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Key takeaways

Google announces new AI capabilities for travel companies, and this month partnered with Spanish OTA eDreams to build new AI products.

Online travel agencies (OTAs), including Expedia and Kayak, launched ChatGPT-powered travel planning tools earlier this year.

New start-ups built on generative AI technology emerge, but challenges including fake reviews and legacy technology systems remain for the industry as a whole

The travel industry has been investing in AI and machine learning for several years, with companies like, Kayak, and Hopper using the technology to personalise and improve online journeys and predict flight price fluctuations. 

With the arrival of ChatGPT last November, however, travel companies are now considering how the latest iterations of generative AI can further enhance the travel booking experience.  

On the face of it, there are limitations to these kinds of large language models (LLMs), of course. ChatGPT data is mostly limited to before September 2021 – seemingly a big obstacle for travel, whereby information needs to be as up-to-date as possible. In addition, there’s the well-documented issue of hallucinations and half-truths; information provided by generative AI models isn’t always accurate.

However, with the future potential outweighing current concerns, many have recently announced integrations with generative AI applications, with the travel industry leading the way when it comes to investment and adoption of the technology. Here are a few examples, and that the impact it could have on the wider industry. 

Kayak and Expedia launch ChatGPT-powered travel planning tools

OpenAI launched ChatGPT plugins in March 2023 – it’s latest initiative to enhance and expand the knowledge of its large language model. Companies in the plugin program – two of which include Expedia and Kayak – will provide the LLM with access to fresh data, thereby training the model with more up-to-date and relevant information. Essentially, this means that users can ask ChatGPT for travel information or trip-related suggestions, before being referred to the relevant company for booking options.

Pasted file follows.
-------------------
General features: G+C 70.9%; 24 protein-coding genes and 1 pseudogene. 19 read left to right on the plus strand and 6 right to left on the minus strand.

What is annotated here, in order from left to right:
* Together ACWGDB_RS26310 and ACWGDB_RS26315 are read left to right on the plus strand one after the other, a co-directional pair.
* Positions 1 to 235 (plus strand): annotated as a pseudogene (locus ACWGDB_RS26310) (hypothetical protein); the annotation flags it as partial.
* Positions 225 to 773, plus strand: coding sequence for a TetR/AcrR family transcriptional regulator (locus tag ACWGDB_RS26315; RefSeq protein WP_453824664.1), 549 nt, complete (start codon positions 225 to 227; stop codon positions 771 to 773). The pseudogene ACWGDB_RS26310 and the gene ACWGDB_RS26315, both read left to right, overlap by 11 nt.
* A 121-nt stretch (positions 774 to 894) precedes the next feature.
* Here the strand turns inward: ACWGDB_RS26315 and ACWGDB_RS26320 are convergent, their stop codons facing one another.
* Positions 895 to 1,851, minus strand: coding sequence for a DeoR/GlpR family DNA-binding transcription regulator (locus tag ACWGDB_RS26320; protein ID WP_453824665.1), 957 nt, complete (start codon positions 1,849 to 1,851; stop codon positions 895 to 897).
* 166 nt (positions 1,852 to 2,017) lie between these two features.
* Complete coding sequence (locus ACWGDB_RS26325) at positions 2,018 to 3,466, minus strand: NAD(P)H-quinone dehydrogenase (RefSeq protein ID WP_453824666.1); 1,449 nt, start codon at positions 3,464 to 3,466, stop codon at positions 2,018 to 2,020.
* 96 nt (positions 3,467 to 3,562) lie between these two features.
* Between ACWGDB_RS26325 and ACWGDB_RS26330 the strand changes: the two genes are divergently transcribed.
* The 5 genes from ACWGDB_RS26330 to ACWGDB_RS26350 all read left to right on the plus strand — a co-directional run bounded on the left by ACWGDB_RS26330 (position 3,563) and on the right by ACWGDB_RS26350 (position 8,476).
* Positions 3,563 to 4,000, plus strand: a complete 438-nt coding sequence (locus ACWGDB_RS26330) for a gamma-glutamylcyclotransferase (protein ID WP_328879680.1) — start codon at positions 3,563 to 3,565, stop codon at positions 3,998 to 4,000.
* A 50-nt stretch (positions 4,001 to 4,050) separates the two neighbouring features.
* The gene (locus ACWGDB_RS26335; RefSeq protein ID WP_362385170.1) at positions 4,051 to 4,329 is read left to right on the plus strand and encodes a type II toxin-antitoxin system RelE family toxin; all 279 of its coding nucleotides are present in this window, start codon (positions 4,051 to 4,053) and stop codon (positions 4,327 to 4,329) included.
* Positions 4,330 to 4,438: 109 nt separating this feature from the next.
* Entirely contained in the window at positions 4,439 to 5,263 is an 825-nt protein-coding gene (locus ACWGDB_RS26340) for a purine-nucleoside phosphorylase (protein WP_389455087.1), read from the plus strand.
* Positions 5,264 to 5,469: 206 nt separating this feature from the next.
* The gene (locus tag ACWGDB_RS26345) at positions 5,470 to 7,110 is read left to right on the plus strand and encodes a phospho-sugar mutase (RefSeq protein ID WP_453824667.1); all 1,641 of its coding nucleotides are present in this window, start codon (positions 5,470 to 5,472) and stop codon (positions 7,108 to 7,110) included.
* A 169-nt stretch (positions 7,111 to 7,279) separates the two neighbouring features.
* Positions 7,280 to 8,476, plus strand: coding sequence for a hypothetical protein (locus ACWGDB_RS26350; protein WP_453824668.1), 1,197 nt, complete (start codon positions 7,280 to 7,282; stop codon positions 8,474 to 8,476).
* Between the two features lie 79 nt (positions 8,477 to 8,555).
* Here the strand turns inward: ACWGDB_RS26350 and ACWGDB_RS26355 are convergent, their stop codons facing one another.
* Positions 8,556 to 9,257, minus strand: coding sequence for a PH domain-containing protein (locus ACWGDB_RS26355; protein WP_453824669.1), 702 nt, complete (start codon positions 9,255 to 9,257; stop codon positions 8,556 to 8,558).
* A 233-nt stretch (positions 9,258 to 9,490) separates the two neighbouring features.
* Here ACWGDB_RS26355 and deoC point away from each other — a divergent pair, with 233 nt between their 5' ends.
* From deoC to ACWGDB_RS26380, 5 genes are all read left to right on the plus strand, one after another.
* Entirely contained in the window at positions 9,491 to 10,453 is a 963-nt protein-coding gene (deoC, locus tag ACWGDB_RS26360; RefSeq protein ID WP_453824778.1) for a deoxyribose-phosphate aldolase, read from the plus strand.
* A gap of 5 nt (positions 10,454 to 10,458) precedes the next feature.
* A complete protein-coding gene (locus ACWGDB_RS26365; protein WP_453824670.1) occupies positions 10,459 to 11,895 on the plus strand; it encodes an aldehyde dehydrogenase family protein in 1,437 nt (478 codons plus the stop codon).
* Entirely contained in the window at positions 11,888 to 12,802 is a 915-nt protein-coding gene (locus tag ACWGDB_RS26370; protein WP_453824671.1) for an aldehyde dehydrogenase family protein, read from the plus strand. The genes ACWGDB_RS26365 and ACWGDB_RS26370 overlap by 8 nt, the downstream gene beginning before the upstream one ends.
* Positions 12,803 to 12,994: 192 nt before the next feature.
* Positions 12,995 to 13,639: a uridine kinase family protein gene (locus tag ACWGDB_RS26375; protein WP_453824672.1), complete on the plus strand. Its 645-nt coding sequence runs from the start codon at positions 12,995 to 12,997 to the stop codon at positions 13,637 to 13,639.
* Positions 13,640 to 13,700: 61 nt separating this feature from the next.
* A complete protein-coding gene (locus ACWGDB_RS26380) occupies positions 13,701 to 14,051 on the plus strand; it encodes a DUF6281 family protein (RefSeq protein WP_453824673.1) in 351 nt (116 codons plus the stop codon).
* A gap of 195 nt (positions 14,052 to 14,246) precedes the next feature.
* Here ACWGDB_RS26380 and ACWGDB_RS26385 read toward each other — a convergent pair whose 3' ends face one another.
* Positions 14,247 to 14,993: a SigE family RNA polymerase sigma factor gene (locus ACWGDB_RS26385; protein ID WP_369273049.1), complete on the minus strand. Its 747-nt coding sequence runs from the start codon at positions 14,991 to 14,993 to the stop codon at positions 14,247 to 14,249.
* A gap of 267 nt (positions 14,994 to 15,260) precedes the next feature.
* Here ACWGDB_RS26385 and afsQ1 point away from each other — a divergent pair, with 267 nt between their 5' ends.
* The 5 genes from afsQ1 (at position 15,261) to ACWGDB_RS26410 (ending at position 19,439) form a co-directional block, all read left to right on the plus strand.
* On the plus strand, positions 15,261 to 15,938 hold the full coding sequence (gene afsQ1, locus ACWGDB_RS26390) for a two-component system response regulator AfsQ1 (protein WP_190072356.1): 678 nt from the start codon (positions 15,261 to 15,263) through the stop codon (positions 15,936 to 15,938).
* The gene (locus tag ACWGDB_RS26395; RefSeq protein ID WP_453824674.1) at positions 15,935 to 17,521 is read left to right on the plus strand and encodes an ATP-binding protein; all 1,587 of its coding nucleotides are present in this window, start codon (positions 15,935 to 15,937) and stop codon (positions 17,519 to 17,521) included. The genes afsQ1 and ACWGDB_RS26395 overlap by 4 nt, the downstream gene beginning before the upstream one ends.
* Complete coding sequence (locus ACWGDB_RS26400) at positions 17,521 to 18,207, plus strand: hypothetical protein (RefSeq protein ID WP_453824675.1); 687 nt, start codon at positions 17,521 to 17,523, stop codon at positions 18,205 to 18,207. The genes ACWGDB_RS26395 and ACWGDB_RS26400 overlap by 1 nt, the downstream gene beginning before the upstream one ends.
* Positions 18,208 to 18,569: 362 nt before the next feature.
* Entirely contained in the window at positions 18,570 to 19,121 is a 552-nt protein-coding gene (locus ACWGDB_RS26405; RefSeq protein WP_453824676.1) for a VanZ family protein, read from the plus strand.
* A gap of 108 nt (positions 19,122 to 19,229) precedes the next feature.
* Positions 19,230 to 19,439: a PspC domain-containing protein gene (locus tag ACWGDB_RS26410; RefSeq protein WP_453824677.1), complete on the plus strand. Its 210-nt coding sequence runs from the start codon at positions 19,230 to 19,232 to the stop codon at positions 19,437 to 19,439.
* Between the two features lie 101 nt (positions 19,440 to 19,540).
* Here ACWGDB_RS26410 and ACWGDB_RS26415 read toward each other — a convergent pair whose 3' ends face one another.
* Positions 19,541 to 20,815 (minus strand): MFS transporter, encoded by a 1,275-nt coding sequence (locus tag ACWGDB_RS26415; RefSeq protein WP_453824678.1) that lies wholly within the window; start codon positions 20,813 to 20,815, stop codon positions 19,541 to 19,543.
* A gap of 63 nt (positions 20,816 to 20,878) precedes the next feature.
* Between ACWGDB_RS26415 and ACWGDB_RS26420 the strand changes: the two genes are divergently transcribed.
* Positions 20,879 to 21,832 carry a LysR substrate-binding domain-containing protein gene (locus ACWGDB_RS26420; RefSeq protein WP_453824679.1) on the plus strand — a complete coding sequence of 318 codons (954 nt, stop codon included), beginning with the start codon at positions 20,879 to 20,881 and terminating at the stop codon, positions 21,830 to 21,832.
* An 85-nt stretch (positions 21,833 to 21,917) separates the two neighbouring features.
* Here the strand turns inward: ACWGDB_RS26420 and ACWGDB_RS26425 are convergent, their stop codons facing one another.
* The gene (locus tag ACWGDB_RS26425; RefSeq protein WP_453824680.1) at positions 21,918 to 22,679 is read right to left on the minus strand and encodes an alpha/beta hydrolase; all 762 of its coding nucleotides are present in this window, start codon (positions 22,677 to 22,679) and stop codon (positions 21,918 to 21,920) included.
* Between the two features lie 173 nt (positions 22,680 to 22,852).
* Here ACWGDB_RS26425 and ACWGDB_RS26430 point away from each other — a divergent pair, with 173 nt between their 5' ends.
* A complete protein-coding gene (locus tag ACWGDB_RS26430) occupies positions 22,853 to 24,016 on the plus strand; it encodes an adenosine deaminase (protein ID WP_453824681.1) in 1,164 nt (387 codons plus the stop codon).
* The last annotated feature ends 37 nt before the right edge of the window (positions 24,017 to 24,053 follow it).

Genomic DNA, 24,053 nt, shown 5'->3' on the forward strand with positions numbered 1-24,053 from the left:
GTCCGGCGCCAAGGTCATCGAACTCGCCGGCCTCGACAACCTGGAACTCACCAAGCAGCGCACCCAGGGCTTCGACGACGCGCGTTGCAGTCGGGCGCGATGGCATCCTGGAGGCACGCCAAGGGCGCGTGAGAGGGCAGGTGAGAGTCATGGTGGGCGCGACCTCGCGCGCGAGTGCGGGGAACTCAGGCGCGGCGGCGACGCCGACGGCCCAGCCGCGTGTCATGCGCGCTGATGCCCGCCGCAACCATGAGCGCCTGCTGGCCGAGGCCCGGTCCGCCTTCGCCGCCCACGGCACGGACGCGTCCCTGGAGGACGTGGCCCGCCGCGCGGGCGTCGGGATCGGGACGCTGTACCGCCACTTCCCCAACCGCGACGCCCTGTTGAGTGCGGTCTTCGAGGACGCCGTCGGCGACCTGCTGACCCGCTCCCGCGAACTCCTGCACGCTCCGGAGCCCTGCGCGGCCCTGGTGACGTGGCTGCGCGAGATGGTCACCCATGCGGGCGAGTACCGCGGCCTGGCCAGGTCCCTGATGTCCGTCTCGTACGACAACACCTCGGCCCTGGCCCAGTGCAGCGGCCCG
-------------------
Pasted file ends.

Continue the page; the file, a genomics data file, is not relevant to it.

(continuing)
In a blog post announcing its integration, Kayak said that the move “represents a step forward in the world of travel search. By leveraging AI technology to provide more personalized and intuitive search experiences, we’re making it easier than ever for travellers to plan their dream vacations.” 

For Kayak, the aim is also to make interactions between the company and its customers more conversational as well as personal, informing answers with the user’s search criteria and Kayak’s historical travel data. 

As well as its own plug-in, Expedia has gone one step further with the launch of an in-app travel planning experience powered by ChatGPT, which allows the company to meet users inside owned channels. Peter Kern, Vice Chairman and CEO, Expedia Group explained: “By integrating ChatGPT into the Expedia app and combining it with our other AI-based shopping capabilities, like hotel comparison, price tracking for flights and trip collaboration tools, we can now offer travellers an even more intuitive way to build their perfect trip.” In addition to answering open-ended questions, Expedia will automatically save hotels recommended during the conversation.   

The ChatGPT-powered chatbot is still in beta mode, which means app users are currently only offered reviews and suggestions (rather than the ability to book flights or hotels). However, Expedia says that the option to do so will come in time.  

The convergence between conversational AI and travel booking (on travel sites and apps) is where the real opportunity lies in travel, enabling users to both research as well as book, and saving the time and effort involved in manually doing so.  

Rajesh Naidu, senior vice president and chief architect at Expedia Group, summarises this concept. “Imagine if travellers could use it to create a trip itinerary or identify top hotels for their trip and have AI automatically add these recommendations to their Expedia trip board. It can simplify an extremely manual planning process involving sifting through lots of options down to minutes,” he told PhocusWire. 

Customer service and generative AI: a uniquely transformational moment for the industry

Google announces new AI capabilities (and partners with eDreams)

Google released its rival to ChatGPT, Bard, back in March, following an announcement that it would be opening access to its generative AI tech to developers, enabling them to integrate it into their own platforms. Spanish travel company eDreams was one of the first to do this, stating that it plans to use generative AI to “enhance productivity, streamline development processes, and reimagine customer engagements.”